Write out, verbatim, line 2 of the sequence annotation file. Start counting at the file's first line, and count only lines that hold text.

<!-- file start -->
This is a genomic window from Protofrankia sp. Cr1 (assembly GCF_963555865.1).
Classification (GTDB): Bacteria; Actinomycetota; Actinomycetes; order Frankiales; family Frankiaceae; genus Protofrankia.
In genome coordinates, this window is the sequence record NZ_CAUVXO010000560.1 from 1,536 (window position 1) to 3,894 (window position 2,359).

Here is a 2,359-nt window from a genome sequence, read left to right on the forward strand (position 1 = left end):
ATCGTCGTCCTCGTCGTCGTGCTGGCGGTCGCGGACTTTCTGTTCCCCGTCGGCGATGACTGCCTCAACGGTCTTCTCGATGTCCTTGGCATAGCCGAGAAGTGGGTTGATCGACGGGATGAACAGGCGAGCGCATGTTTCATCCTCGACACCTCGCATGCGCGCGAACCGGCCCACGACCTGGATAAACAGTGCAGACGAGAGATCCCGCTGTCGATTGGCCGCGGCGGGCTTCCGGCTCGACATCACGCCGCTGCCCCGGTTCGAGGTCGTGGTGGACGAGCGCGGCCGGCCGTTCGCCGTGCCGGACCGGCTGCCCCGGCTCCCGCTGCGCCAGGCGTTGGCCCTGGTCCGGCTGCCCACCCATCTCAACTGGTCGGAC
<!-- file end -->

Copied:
Classification (GTDB): Bacteria; Actinomycetota; Actinomycetes; order Frankiales; family Frankiaceae; genus Protofrankia.